Stuck, as I am, in my office with my ice pack strapped to my shoulder, my thoughts have inevitably turned to life beyond lockdown in some new kind of 'normal'. It's got to be possible. After all, there's not much of the stuff around, despite all the death and disruption that it has caused over the last nine months. Apparently, all the COVID virus in the world, estimated to be about 8ml in total, would only half fill a tablespoon! That's less than the splash of milk I put in my tea this morning.
But what of getting through the next six months or so? We've got to limit people's time out and about in public places, especially indoors, but we've also got to allow them to get their Christmas shopping done, see their friends and families or they'll all go round the twist. Now, I am not old enough to remember this personally - I was fourteen years away from being born when the rationing of meat and bacon ended in July 1954 - but I just wondered whether there was a way of rationing the amount of time we put ourselves at risk of contracting COVID that still allows people to experience something of Christmas in the way they are used to.
What I had in mind was a booklet of vouchers a bit like those parking permits where you scratch the day off on which you intend to use the voucher so there's less chance of fraud. Then, if anyone asks you to justify being out of your house, you have to show them your work pass (this would make it legitimate for doctors, teachers, nurses, paramedics, shopworkers etc. to go to work) or one of your COVID vouchers if you were out for some other reason. Obviously, you'd still be able to go out for medical reasons or in an emergency, too.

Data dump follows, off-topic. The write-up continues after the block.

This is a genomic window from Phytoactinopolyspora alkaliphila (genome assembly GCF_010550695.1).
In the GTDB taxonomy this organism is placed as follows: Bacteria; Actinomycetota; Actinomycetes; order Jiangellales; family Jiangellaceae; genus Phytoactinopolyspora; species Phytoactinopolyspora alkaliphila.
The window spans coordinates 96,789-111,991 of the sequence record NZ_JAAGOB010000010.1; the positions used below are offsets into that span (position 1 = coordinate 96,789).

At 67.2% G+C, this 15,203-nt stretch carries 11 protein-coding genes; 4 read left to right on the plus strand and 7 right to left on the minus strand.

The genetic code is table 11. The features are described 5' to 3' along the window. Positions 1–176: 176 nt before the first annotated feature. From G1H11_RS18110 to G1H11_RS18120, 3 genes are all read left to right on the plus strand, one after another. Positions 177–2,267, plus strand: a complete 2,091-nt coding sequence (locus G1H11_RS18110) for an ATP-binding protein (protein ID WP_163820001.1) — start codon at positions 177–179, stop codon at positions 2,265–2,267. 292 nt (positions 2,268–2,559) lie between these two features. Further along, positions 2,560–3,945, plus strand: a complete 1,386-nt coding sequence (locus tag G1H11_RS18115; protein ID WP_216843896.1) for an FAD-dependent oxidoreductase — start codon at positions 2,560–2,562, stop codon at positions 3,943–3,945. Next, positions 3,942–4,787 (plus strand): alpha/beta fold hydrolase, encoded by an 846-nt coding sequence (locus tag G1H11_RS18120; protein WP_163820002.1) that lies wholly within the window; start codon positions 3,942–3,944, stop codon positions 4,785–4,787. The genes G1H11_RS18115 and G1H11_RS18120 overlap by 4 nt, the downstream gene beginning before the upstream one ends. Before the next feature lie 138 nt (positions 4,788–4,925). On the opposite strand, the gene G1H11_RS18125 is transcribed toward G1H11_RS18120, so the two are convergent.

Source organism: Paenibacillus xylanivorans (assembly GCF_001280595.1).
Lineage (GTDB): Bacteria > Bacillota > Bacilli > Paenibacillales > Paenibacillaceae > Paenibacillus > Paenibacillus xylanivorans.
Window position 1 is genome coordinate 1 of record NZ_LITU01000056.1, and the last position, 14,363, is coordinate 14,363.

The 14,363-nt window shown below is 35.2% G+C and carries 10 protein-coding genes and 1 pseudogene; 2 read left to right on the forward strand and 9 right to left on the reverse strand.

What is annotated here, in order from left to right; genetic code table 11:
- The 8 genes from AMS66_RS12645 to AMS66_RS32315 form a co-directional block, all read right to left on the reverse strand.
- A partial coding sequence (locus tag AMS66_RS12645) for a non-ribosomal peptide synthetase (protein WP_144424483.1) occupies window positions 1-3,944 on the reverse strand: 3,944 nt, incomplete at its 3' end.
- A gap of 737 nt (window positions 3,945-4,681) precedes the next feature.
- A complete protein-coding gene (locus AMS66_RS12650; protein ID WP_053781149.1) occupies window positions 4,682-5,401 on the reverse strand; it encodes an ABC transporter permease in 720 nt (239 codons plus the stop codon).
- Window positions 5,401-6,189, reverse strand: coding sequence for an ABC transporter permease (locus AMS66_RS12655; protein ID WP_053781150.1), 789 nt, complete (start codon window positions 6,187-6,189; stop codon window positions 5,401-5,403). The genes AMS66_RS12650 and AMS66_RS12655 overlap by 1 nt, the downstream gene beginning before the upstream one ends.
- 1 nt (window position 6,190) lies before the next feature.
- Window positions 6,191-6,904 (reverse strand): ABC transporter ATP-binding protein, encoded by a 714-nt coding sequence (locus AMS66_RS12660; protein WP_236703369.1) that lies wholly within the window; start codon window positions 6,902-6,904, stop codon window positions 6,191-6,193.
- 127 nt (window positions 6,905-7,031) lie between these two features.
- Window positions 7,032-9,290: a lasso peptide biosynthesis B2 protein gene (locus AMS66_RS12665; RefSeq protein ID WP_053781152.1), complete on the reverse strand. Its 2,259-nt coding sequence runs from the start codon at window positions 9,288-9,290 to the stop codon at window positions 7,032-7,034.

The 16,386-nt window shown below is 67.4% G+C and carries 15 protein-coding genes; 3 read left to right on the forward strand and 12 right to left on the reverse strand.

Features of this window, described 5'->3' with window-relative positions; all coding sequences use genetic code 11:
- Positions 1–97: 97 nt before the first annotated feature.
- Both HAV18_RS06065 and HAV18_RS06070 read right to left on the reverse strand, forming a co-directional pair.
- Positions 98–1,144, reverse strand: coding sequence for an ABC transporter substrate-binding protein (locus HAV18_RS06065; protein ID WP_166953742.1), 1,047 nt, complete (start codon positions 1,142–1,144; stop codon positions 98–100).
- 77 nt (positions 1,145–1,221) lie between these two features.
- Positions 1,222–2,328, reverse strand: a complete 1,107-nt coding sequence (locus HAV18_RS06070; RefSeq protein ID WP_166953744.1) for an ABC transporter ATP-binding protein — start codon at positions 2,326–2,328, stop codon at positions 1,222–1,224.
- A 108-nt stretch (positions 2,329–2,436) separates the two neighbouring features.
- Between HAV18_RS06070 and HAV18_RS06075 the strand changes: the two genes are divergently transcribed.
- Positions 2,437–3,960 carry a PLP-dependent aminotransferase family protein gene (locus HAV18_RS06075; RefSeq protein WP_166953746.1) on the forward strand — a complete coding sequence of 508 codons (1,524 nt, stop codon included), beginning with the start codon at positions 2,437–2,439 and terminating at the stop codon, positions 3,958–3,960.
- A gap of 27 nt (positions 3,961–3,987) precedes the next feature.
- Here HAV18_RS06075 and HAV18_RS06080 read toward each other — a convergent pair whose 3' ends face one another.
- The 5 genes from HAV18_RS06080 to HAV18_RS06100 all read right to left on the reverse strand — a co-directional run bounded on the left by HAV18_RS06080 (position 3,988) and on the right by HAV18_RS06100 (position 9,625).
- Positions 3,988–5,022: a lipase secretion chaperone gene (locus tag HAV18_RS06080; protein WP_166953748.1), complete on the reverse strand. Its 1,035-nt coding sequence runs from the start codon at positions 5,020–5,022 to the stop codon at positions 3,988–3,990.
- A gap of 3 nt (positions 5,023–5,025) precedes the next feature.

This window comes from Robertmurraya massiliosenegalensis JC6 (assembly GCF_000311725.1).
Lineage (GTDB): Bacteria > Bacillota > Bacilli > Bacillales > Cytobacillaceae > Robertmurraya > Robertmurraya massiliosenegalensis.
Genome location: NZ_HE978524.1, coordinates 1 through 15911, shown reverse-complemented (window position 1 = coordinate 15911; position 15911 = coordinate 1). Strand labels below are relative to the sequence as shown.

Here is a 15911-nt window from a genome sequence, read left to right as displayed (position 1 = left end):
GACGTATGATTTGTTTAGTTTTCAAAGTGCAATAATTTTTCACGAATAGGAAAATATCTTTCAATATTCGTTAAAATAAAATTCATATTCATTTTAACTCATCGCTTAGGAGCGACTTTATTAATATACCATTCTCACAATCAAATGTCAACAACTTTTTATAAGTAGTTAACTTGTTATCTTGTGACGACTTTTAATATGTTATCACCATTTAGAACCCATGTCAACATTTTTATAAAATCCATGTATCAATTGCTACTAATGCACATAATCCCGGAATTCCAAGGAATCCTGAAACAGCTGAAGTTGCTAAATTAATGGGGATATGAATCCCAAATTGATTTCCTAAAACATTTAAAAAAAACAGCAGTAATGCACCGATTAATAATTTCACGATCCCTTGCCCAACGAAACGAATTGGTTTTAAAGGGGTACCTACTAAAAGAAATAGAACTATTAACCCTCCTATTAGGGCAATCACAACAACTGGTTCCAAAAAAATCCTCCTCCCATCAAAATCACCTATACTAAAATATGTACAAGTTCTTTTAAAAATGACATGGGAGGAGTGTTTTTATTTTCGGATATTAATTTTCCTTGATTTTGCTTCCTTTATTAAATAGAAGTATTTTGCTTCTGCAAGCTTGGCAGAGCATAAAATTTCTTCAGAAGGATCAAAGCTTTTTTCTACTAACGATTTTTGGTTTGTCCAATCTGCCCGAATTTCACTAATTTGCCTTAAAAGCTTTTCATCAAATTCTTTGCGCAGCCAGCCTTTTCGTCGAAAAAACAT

A booklet of vouchers should last a month with everyone, including children, being entitled to a booklet. In it, you could have, say, four 'provisions' vouchers which would put you in the clear to go to the supermarket; two 'retail' vouchers, so you could go and do your Christmas and other non--essential shopping; a couple of 'hospitality' vouchers which would mean you could head to the pub or to a restaurant; some 'exercise/leisure' vouchers and, perhaps, some 'social' vouchers which would allow you to be in someone else's home on that particular day. The vouchers should be in two parts with a stub, which you keep, and a ticket which you hand over to the supermarket, retailer, pub owner who keeps hold of them as a record of who has been on their premises.
Of course, people will try to buy and sell vouchers from one another on the black market. I can envisage elderly housebound women being held to ransom for their 'exercise/leisure' vouchers by strapping young men who want to get down to the gym every day or people auctioning 'social' vouchers to the highest bidder if they're a bit of a recluse.
Please bombard me with all the other reasons why this won't work.